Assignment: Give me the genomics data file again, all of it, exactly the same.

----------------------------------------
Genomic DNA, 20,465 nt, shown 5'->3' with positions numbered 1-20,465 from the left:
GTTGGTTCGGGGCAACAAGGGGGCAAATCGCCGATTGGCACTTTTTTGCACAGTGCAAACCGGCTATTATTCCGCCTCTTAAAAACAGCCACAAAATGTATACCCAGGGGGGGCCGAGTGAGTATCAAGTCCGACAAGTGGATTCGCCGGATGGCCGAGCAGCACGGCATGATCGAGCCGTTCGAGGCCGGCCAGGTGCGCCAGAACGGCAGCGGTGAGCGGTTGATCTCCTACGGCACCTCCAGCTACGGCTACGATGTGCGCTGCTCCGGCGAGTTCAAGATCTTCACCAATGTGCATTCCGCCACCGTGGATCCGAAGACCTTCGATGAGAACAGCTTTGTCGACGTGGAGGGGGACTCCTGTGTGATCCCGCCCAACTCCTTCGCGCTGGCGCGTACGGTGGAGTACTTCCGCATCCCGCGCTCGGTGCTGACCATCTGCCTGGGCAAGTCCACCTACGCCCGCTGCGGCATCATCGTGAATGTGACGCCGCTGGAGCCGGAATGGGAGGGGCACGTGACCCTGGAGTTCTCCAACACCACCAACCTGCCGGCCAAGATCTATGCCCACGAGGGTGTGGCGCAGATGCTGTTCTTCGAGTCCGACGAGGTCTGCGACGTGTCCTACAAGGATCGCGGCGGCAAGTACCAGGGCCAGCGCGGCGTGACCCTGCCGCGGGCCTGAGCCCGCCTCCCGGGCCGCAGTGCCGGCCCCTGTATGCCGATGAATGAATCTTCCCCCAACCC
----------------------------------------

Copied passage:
Genomic DNA, 20,465 nt, shown 5'->3' with positions numbered 1-20,465 from the left:
GTTGGTTCGGGGCAACAAGGGGGCAAATCGCCGATTGGCACTTTTTTGCACAGTGCAAACCGGCTATTATTCCGCCTCTTAAAAACAGCCACAAAATGTATACCCAGGGGGGGCCGAGTGAGTATCAAGTCCGACAAGTGGATTCGCCGGATGGCCGAGCAGCACGGCATGATCGAGCCGTTCGAGGCCGGCCAGGTGCGCCAGAACGGCAGCGGTGAGCGGTTGATCTCCTACGGCACCTCCAGCTACGGCTACGATGTGCGCTGCTCCGGCGAGTTCAAGATCTTCACCAATGTGCATTCCGCCACCGTGGATCCGAAGACCTTCGATGAGAACAGCTTTGTCGACGTGGAGGGGGACTCCTGTGTGATCCCGCCCAACTCCTTCGCGCTGGCGCGTACGGTGGAGTACTTCCGCATCCCGCGCTCGGTGCTGACCATCTGCCTGGGCAAGTCCACCTACGCCCGCTGCGGCATCATCGTGAATGTGACGCCGCTGGAGCCGGAATGGGAGGGGCACGTGACCCTGGAGTTCTCCAACACCACCAACCTGCCGGCCAAGATCTATGCCCACGAGGGTGTGGCGCAGATGCTGTTCTTCGAGTCCGACGAGGTCTGCGACGTGTCCTACAAGGATCGCGGCGGCAAGTACCAGGGCCAGCGCGGCGTGACCCTGCCGCGGGCCTGAGCCCGCCTCCCGGGCCGCAGTGCCGGCCCCTGTATGCCGATGAATGAATCTTCCCCCAACCC